An end, aim or purpose implies an intelligence (or at least some kind of mental quality of purposiveness), and at least God is supposed to have that, in spades. What on earth could be the nature of this “teleological force”? What would its qualties be? Would it be uniform through space and time? Since it will tend to reverse entropy locally, does it mobilise energy itself to do that, or leave that to the more or less animate units it has – created?

    This “teleological force” seems very like the “life force” they invoked (as late as G. B. Shaw) to explain life before biochemistry.

    1. +1

      (Not just, “you scratch my back, I’ll scratch yours;” your last sentence is magnificently incisive).

  21. This internal logic isn’t God, Nagel is careful to say. It is not to be found in religion. Still, the critics haven’t been mollified.

    The critics aren’t mollified because the definition of what counts as “God” goes all over the place, including, yes, “’natural teleology,’ the hypothesis that the universe has an internal logic that inevitably drives matter from nonliving to living, from simple to complex, from chemistry to consciousness, from instinctual to intellectual.”

    The problem is not the term which is used — it’s the concept. Just saying that it “isn’t God” means nothing. Especially since there are no doubt people out there calling this thing ‘God’ and sneering at the atheists who make attacks on such unsophisticated versions.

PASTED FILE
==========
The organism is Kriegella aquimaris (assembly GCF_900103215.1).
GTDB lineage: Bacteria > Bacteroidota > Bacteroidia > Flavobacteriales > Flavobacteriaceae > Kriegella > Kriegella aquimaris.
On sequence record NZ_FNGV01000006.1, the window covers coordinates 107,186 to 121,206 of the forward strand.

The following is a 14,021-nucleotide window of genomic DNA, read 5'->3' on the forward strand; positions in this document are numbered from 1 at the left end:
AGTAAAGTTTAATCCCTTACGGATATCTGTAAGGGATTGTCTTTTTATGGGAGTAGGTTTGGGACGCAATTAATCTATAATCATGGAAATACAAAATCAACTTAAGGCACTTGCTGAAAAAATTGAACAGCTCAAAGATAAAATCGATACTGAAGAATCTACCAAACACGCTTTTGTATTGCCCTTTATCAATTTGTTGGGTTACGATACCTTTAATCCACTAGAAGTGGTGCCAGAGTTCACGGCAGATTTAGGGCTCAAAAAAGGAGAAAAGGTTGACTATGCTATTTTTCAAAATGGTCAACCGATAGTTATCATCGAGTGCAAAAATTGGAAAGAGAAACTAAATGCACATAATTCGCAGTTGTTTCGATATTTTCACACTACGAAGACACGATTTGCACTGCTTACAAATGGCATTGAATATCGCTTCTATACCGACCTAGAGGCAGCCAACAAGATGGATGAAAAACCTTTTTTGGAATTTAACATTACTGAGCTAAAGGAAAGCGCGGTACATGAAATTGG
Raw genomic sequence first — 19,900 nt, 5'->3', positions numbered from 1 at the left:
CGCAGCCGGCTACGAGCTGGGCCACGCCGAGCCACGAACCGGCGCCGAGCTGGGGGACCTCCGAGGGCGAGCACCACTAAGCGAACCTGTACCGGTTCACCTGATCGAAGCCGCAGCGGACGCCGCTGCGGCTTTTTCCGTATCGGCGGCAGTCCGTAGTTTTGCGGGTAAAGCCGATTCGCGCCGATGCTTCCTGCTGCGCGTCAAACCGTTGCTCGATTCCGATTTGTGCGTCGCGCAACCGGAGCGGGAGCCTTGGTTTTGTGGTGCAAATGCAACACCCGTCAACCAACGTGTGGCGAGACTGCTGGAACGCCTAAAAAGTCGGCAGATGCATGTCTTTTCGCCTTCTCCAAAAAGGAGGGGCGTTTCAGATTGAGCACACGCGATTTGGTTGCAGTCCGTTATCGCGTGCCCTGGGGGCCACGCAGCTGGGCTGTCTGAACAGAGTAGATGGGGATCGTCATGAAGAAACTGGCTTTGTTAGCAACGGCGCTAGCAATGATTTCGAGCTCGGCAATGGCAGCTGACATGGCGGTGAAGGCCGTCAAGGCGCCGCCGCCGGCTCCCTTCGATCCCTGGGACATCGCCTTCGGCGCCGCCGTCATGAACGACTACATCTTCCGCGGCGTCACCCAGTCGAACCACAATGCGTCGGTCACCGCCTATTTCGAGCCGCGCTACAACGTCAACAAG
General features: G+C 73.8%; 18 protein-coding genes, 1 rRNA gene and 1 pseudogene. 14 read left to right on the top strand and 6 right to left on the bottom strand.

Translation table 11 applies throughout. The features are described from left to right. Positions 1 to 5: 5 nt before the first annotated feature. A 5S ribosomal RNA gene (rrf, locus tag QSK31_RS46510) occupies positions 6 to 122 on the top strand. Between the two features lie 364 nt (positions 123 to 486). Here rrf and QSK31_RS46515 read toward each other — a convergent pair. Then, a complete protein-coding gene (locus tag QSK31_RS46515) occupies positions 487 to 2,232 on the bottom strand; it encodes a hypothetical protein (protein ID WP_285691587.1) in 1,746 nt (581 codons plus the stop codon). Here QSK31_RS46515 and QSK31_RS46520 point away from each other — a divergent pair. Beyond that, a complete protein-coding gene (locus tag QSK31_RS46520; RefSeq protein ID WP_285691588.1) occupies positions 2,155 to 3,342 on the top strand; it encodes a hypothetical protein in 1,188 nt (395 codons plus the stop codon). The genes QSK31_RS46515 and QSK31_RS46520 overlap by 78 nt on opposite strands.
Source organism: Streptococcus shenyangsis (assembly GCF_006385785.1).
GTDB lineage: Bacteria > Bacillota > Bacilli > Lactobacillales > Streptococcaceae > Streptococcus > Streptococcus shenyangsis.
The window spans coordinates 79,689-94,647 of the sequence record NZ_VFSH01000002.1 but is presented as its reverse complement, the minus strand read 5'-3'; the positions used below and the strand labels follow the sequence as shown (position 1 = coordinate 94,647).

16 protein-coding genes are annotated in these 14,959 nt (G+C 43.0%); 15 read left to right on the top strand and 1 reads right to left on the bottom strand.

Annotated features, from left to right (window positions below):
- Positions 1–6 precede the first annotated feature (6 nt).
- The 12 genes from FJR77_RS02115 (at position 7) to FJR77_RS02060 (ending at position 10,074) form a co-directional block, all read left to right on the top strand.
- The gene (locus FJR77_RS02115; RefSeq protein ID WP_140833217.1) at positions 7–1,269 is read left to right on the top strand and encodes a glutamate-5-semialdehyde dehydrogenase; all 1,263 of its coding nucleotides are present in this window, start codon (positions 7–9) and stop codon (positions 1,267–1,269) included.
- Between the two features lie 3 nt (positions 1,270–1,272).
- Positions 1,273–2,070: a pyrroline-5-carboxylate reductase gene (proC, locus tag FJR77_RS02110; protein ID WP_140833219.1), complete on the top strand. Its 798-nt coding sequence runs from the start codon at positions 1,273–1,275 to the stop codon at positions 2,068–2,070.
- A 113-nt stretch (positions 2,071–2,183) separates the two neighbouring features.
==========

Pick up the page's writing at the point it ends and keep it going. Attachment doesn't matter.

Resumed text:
I see this tactic used a lot. People start talking about some non-material intentional teleological force permeating the universe and then suddenly say “but it’s not supernatural, it’s natural” or “this isn’t God, though” and it’s like they think all criticism will now melt away. Spiritual people apparently think atheists have a knee-jerk reaction against anything associated with organized or traditional religion and that’s it. All you have to do is reassure them you’re not one of the Bad Guys and teleology will now be fine.

    In other words, they think our main objections are mostly political, moral, or tribal — as opposed to scientific.

  22. It seems to me that Chorost wants to have it both ways:

    fundamental questions of origins, evolution, and intelligence remain unanswered,

    While seemingly separating biological evolution from, say, the evolution of the first cellular population, he wants to mash it all together. But asking of biological evolution to predict the chemical evolution that ends up in cells is like asking of mathematics to predict integers or of classical mechanics to predict the existence of rods and masses.

    Since biological evolution is already covered, I can try to cover the astrobiology.

    De Duve, euthanized May 4 (cancer; Wikipedia), was a Nobel-winning cytologist and biochemist who worked on endosymbionts.
    “”Life is almost bound to arise,””. Not really teleological, since for example chemistry is also almost bound to arise. As soon as you get a hydrogen filled universe with gravitation in it, so element forming stars, it is nearly inevitable.